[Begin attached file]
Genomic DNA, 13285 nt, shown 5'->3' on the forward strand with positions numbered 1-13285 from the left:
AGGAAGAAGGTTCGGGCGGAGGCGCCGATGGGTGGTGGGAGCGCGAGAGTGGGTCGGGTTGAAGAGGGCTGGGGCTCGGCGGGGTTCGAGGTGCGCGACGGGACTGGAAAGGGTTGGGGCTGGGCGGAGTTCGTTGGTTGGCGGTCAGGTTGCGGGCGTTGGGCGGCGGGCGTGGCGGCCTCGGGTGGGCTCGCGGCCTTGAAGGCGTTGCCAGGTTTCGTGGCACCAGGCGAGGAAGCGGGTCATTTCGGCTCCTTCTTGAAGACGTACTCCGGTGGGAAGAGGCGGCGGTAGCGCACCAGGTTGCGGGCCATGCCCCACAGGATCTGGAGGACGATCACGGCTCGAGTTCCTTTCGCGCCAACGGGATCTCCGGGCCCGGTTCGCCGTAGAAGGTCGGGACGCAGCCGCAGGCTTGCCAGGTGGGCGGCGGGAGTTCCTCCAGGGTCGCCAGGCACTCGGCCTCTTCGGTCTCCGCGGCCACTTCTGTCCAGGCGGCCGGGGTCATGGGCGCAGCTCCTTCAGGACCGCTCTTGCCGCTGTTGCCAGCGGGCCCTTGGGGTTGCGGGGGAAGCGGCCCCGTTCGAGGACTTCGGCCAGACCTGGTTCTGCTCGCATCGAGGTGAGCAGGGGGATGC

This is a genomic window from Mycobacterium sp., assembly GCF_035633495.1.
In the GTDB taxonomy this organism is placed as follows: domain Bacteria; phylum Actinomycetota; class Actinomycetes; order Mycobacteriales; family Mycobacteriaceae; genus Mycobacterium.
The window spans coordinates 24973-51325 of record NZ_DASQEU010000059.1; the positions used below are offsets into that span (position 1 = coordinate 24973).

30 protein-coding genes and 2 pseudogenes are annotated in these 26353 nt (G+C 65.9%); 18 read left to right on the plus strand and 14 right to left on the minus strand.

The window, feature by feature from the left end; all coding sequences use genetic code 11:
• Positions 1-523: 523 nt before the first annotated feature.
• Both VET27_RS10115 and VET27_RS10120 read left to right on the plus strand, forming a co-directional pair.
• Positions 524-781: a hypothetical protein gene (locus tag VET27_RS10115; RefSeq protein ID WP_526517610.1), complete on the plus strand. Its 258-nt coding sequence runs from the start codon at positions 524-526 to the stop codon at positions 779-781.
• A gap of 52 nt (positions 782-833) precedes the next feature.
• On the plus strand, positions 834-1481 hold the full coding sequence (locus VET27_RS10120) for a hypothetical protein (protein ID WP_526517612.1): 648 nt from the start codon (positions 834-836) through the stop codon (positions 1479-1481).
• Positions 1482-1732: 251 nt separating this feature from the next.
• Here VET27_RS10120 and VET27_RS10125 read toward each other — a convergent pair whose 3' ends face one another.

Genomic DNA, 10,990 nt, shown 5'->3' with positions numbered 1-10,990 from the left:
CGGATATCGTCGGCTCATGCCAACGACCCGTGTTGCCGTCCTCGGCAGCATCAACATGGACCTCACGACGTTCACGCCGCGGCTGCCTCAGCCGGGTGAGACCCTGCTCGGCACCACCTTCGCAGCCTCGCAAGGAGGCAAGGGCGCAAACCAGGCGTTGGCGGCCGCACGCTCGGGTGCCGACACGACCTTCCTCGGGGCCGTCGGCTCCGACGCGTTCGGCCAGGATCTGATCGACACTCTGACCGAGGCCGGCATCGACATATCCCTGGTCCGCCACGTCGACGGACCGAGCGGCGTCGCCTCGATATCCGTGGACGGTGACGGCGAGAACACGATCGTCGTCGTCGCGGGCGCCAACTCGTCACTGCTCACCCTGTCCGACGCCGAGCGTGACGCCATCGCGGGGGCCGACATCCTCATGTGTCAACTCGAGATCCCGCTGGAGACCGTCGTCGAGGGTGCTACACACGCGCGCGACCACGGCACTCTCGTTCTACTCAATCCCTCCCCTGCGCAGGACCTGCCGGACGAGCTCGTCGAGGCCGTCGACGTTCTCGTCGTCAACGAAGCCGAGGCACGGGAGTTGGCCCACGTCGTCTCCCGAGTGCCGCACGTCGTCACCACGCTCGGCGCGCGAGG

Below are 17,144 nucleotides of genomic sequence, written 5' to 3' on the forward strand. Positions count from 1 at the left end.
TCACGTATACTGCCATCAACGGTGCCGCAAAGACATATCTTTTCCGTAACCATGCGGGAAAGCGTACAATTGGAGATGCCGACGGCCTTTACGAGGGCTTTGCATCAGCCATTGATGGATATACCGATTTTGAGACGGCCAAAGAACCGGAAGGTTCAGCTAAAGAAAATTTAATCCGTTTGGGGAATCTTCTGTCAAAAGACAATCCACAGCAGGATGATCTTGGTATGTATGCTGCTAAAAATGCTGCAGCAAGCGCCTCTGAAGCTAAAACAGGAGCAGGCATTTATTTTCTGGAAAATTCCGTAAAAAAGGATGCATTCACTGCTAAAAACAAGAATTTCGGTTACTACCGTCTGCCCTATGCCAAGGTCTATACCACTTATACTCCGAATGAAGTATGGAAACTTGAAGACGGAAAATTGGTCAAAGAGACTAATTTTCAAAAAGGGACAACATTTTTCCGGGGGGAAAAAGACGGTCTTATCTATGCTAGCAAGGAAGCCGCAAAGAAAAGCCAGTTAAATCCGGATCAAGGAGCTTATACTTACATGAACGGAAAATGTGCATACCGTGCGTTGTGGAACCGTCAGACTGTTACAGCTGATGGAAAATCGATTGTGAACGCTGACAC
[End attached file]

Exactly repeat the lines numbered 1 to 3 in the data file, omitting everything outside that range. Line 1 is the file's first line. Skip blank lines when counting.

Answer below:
Genomic DNA, 13285 nt, shown 5'->3' on the forward strand with positions numbered 1-13285 from the left:
AGGAAGAAGGTTCGGGCGGAGGCGCCGATGGGTGGTGGGAGCGCGAGAGTGGGTCGGGTTGAAGAGGGCTGGGGCTCGGCGGGGTTCGAGGTGCGCGACGGGACTGGAAAGGGTTGGGGCTGGGCGGAGTTCGTTGGTTGGCGGTCAGGTTGCGGGCGTTGGGCGGCGGGCGTGGCGGCCTCGGGTGGGCTCGCGGCCTTGAAGGCGTTGCCAGGTTTCGTGGCACCAGGCGAGGAAGCGGGTCATTTCGGCTCCTTCTTGAAGACGTACTCCGGTGGGAAGAGGCGGCGGTAGCGCACCAGGTTGCGGGCCATGCCCCACAGGATCTGGAGGACGATCACGGCTCGAGTTCCTTTCGCGCCAACGGGATCTCCGGGCCCGGTTCGCCGTAGAAGGTCGGGACGCAGCCGCAGGCTTGCCAGGTGGGCGGCGGGAGTTCCTCCAGGGTCGCCAGGCACTCGGCCTCTTCGGTCTCCGCGGCCACTTCTGTCCAGGCGGCCGGGGTCATGGGCGCAGCTCCTTCAGGACCGCTCTTGCCGCTGTTGCCAGCGGGCCCTTGGGGTTGCGGGGGAAGCGGCCCCGTTCGAGGACTTCGGCCAGACCTGGTTCTGCTCGCATCGAGGTGAGCAGGGGGATGC

This is a genomic window from Mycobacterium sp., assembly GCF_035633495.1.